Automatic LandCruiser Prado GXs also have a 4.2-inch multi-information display plus the Japanese automaker's own Safety Sense driver-assistance package A five-seater GX automatic has a drive-away price of $61,493, while a seven-seat model costs $64,173.
The next grade is the Prado GXL. On top of the GX features, you also get seven seats by default, BI-LED headlamps with LED fog lights, privacy glass, a premium steering wheel with audio and telephone controls, three-zone climate control and rear parking sensors. For a manual GXL, you'll pay $65,168. Automatic models are listed at $68,318 but include a rear differential lock.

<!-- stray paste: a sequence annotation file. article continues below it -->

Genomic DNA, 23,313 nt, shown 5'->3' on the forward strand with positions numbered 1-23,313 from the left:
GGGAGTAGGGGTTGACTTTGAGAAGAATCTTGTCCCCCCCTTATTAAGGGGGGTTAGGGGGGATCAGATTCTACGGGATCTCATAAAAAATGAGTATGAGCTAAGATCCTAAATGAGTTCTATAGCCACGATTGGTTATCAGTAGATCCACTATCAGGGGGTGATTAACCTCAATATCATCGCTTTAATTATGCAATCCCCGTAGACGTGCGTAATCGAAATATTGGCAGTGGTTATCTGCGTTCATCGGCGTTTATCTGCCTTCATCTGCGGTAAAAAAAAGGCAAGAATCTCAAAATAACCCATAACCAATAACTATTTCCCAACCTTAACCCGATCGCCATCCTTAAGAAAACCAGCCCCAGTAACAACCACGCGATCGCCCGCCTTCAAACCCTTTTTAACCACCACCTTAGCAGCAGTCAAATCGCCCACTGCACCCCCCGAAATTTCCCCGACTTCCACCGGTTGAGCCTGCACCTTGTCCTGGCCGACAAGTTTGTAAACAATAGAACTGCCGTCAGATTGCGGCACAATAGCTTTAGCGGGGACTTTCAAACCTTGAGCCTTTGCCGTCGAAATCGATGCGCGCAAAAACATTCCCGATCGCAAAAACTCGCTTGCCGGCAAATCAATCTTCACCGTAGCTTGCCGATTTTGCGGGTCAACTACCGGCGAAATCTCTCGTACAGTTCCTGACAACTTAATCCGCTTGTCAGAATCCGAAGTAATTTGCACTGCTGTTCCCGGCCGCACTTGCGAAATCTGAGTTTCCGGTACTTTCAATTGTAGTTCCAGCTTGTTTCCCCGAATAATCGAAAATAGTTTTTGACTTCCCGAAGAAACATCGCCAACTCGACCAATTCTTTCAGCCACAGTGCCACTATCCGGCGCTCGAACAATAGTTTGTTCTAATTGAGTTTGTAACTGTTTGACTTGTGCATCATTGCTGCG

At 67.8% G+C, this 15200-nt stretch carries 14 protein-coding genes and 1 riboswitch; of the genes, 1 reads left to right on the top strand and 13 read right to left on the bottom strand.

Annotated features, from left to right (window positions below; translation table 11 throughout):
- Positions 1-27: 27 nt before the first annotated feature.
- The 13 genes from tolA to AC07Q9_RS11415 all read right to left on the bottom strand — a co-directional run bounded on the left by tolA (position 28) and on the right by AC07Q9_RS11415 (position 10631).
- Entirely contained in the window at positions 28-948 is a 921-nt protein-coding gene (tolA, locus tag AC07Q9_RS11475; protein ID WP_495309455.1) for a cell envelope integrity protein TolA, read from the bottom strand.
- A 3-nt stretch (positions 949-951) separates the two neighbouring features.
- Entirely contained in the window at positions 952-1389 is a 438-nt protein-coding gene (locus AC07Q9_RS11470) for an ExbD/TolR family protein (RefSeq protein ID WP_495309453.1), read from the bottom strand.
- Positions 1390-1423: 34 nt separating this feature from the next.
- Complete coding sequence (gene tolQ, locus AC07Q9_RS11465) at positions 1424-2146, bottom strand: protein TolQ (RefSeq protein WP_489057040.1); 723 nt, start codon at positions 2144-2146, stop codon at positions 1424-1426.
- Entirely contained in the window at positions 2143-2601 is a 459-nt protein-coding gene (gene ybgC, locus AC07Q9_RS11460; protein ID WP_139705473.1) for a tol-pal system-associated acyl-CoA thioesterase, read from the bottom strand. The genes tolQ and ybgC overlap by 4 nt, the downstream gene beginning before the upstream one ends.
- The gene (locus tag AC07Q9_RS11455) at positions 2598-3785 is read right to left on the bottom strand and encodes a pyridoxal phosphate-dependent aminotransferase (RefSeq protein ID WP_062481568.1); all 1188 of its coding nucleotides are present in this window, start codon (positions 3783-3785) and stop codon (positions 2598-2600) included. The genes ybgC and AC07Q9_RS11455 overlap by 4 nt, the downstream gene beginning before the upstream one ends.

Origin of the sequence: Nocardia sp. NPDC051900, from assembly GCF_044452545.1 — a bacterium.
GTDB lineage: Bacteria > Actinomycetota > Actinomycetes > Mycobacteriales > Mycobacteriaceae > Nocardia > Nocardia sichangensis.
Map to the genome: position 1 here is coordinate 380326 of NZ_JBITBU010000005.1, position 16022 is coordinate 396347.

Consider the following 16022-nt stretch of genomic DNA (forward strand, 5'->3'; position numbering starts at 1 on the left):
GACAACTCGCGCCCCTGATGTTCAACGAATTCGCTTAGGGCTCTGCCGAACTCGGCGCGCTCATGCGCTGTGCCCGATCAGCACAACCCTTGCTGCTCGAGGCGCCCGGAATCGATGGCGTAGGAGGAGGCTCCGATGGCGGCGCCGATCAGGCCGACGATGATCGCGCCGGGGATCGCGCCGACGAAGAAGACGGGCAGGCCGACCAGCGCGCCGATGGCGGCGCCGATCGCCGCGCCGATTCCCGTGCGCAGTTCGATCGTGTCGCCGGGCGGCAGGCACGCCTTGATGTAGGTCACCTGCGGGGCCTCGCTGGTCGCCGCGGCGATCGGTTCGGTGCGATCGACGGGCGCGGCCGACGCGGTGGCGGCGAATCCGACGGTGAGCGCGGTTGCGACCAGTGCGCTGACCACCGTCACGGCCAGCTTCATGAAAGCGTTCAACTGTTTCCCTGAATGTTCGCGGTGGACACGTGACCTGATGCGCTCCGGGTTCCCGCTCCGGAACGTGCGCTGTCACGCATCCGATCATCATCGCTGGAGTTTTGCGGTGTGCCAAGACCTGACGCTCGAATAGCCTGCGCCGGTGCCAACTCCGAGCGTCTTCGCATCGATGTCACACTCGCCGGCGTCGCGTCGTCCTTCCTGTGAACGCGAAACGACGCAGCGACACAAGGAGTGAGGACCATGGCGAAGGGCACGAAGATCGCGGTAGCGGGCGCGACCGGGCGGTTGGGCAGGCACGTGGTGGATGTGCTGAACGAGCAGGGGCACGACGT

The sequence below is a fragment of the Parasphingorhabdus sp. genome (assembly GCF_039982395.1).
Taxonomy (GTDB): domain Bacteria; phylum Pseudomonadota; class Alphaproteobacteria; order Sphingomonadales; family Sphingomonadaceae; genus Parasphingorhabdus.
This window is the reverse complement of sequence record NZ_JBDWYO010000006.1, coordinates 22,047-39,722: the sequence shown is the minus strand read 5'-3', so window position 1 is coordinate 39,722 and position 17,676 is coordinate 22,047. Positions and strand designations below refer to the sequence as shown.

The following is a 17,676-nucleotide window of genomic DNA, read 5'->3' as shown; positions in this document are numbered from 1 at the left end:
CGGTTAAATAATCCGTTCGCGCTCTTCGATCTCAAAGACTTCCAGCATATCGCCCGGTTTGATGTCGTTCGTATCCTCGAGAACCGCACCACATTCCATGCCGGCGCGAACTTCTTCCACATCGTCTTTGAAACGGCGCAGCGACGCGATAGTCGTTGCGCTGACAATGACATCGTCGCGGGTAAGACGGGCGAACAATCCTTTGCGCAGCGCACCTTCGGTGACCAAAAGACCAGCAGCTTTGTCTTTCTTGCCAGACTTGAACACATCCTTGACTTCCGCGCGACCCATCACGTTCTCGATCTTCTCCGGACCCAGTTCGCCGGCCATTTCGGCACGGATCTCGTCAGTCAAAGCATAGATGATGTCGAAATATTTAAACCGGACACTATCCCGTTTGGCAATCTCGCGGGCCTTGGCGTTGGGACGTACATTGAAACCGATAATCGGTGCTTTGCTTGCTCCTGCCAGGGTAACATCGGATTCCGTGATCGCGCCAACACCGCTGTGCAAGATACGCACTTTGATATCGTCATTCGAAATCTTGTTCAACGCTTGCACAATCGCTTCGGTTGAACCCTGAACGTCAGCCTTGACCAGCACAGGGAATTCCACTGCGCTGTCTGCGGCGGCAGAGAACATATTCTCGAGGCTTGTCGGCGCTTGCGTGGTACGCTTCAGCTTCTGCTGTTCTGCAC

Next comes the automatic-only Prado VX. This trim swaps the 17-inch rims for larger 18-inch wheels, adds automatic headlamps with auto-levelling, illuminated side-steps, rain-sensing wipers, leather-accented seats, heated seats up front and on the second-row outer seats. The front row seats are ventilated. VX models have an auto-dimming rear-view mirror and a useful refrigerated cool box. Toyota replaces the standard 9-speaker sound system for a higher-end JBL 14-speaker set-up with DAB. Finally, there's front as well as rear parking sensors and a camera system for monitoring the terrain. The tech-laden Prado VX retails for $80,075.